Going back to a normal life
With restrictions slowly being lifted, most of the population already vaccinated, and the lowest number of COVID cases since the beginning of the pandemic, it seems that we are slowly leaving the “new normal” behind and heading toward the old normal.
Or that’s what we tell ourselves at least. Last year, when we thought that the virus would disappear as suddenly as it appeared, that we would be back to our old normal before we even got used to this new normal, we were dreaming of going out with friends without having to wear a mask, or being in crowded bars full of laughter, of seeing our coworkers in person so that we could work better.
I won’t make the same mistakes and pretend to know what the future holds, so take everything I say with a huge grain of salt. I suspect, however, that for some of us, these two years will leave a long-lasting impact, perhaps even a permanent one.
I know people who haven’t been to the office at all this year, and when asked to come back, were in a bit of a state of shock. The crowded trains, the zero productivity of those endless hours on the train, the lack of free time, and even having to socialize face to face with people that used to be an image on a screen can be difficult to some. Knowing this, many companies have limited the number of days at the office to two or three per week, a change that will be hard to reverse.
There are people who, throughout the pandemic, have simply become less outgoing and less social. For children, these two years have been a formative time, and they barely remember what life was without masks, knowing that they would always be able to see classmates in person, or playing with friends outside. The group that has been safest during the pandemic from a healthcare point of view is also the one that will be the most deeply affected long-term, though we don’t yet know how. Perhaps one day they’ll be referred to as the COVID generation.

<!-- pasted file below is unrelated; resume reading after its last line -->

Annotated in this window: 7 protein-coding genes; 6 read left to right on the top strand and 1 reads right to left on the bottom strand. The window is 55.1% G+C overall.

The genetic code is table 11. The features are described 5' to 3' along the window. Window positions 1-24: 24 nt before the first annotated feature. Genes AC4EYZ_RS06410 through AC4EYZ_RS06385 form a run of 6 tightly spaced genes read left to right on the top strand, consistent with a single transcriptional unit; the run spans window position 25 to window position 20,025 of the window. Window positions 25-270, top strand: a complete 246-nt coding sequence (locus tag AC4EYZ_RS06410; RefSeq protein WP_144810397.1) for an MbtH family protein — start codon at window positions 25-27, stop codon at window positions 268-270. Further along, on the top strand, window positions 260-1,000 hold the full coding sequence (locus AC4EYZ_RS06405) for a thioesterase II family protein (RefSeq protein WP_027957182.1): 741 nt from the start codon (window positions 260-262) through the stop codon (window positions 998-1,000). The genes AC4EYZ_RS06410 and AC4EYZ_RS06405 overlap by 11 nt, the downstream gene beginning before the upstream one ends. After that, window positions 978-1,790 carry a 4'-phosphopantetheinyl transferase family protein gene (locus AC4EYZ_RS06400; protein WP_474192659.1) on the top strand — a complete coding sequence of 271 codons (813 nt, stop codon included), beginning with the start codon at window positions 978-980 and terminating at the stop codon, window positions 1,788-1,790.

I myself have timidly tried to go back to something resembling my old life, and gone out a couple of times, in both cases just for a few hours and having a beer with dinner. It seems alien to see groups of people drinking, eating, laughing, and ultimately enjoying. I wish I could be one of them, but I can’t help but have this nagging feeling that it’s wrong. I try to stay as far from the crowds as possible, wear my mask, and keep the meals short, as if I’m committing some kind of deadly sin by being there. Even seeing people close to each other without a mask in movies and TV shows feels strange.
I’m sure that time will alleviate these feelings, and perhaps someday in the future COVID will be but a distant memory, an anecdote to tell our grandchildren. That day we will forget what it was to be constantly on edge about mere social interactions, and we will be fully enjoying the new old normal. For me at least, it’s going to take some time to get there.
Hi, I’m Sergio.
I’m from Spain, lived in the UK for seven years and came to Japan in 2012.
I majored in journalism in London and have been teaching English in Tokyo.
I like traveling, cycling, photography, movies, and spending time with friends.
I wrote articles about life in Japan as a foreigner and anything that I might find interesting.
My email is ” firstname.lastname@example.org “, by all means contact me about anything!
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・Consultation/information services for foreign residents：全国エリア別・生活情報/相談窓口リンク集
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